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Mackenzie+Champion%2C+a+senator+with+the+Stars+Senate+in+the+Little+Theater%2C+takes+the+floor+during+Mock+Congress+debate+and+discussion+Dec.+8.+In+background+left%2C+President+Pro+Tem+Jack+Casey+oversaw+the+legislative+action+for+the+two+days%2C+and+clerks+and+techs+worked+at+the+table+right.
Mackenzie Champion, a senator with the Stars Senate in the Little Theater, takes the floor during Mock Congress debate and discussion Dec. 8. In background left, President Pro Tem Jack Casey oversaw the legislative action for the two days, and clerks and techs worked at the table right.

Mackenzie Champion, a senator with the Stars Senate in the Little Theater, takes the floor during Mock Congress debate and discussion Dec. 8. In background left, President Pro Tem Jack Casey oversaw the legislative action for the two days, and clerks and techs worked at the table right.

Sentinel Staff

Sentinel Staff

Mackenzie Champion, a senator with the Stars Senate in the Little Theater, takes the floor during Mock Congress debate and discussion Dec. 8. In background left, President Pro Tem Jack Casey oversaw the legislative action for the two days, and clerks and techs worked at the table right.

Seniors become senators in annual Mock Congress simulation

“My favorite part of Mock Congress was getting to hear everyone’s opinions and debating all the topics.” - Senator Karen Recinas

December 20, 2017

During a week in which members of U.S. Congress grappled with a controversial tax bill and saw three resignations as a result of sexual harassment accusations, Northgate’s five senates met for two straight days with its senators passing dozens of resolutions.

Mock Congress, the U.S. Government course’s culminating semester assignment, took place all day Dec. 7 and 8 after students spent a semester researching, writing and refining legislation. The seniors met as senators in five separate locations of the school, speaking for or against student-crafted resolutions, amending bills and voting just like the Washington, D.C. U.S. Senate process.

“My overall experience was okay because it was a little fun to do the simulation but it was hard to write all of the speeches and do all of the work leading up to it. I was also really nervous about speaking,” said Cassidy Carranza, a member of the Stars Senate, which met in the Little Theatre. “The most interesting piece of legislation was the Equal Treatment Act of 2017 just because people brought up valid points on completely opposing opinions so it really made you think about what was right.”

Kevin Clancy said there was a brief learning curve, but that his Red Senate operated well.

In the beginning nobody really knew what they were doing and everyone would stand up to talk so that they would get talking points but the farther in we got the more heated the debates got,” said Clancy of his group, which met in room 32. “Being part of the Republican Party I was part of the minority but anytime our party would get a win on a bill we would all be super excited.”

“I enjoyed being able to listen to people and their opinions especially if they weren’t in any of my classes before. There were a lot of opposing viewpoints and arguments and I’m happy that I was able to be a part of something that our whole senior class worked towards,” said Tyler Stynes, a member of the Blue Senate, which met in the Lecture Hall.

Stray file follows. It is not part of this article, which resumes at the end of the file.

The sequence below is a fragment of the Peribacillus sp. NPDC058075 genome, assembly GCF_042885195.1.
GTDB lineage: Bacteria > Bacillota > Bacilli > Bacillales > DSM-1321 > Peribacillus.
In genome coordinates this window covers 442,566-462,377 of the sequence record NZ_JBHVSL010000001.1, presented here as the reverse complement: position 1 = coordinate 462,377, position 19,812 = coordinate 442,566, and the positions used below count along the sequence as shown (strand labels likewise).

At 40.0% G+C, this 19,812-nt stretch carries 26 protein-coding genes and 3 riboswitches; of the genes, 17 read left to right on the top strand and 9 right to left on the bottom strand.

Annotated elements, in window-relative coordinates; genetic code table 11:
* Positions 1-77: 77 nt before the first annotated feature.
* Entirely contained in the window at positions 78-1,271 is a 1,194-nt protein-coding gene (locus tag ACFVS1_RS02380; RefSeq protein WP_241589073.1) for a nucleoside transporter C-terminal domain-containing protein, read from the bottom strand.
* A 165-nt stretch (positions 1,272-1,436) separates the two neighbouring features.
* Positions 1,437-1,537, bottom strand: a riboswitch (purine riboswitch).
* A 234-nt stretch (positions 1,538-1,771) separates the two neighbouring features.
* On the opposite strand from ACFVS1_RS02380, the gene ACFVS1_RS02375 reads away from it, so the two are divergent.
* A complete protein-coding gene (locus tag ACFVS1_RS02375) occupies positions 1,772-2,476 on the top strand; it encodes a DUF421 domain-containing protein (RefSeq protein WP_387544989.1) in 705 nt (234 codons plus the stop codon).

“I enjoyed the assisted suicide debate. It was interesting and there were a lot of different perspectives,” said Eli Elster, a President Pro Tem of the Blue Senate.

“The best debate we had in the two days was over a bill discussing abortion. It provided federal funding for women wishing to have one and we debated for about 75 minutes. We ended up passing it by two votes, which goes to show that the topic tends to transcend party lines, at least to some extent,” said Michael Wheeler, President Pro Tempore of the Red Senate.

“I’m especially proud of the fact that we got everybody over their two speech minimum by brunch on the second day, which was a major focus for me, helped greatly by the awesome clerks I had,” said Wheeler.

One criticism – and possibly the only one heard in numerous responses from seniors – came from some in the Stars Senate in the Little Theatre. With over 100 people and the largest meeting group, it had as many as 40 more students than the some of the other Senates, and some students said they had a tough time getting called on to speak.

Stars Senate Democrat Whip Tracy Pan remarked, “With the high number of senators and contrasting opinions, it was difficult to involve everyone in the discourse for each bill. We used a tally system to keep track of each person who talked and passed notes to encourage those who hadn’t.”

Government teachers said they do their best to oversee the student-led process and to get students involved, and that this simulation is comparable to the experience of the real U.S. Senate, where it is a challenge to get equal speaking time on the floor.  

Kevin Davis is one of the four U.S. Government teachers who guided students through months of preparation assignments including research, fact-finding, writing an essay and their resolution and “committee” work to refine, amend and select the bills to be discussed in Mock Congress.

“It was extremely smooth,” said Davis, who has been at Northgate for nearly 20 years. “It keeps getting better every year.”

Overall, students called the experience a chance to learn more about the government process and their classmates.

“My favorite part of Mock Congress was getting to hear everyone’s opinions and debating all the topics,”  Stars Senator Karen Recinos said. “It definitely showed me how diverse our class is-I thought my senate was really interesting and lively.”

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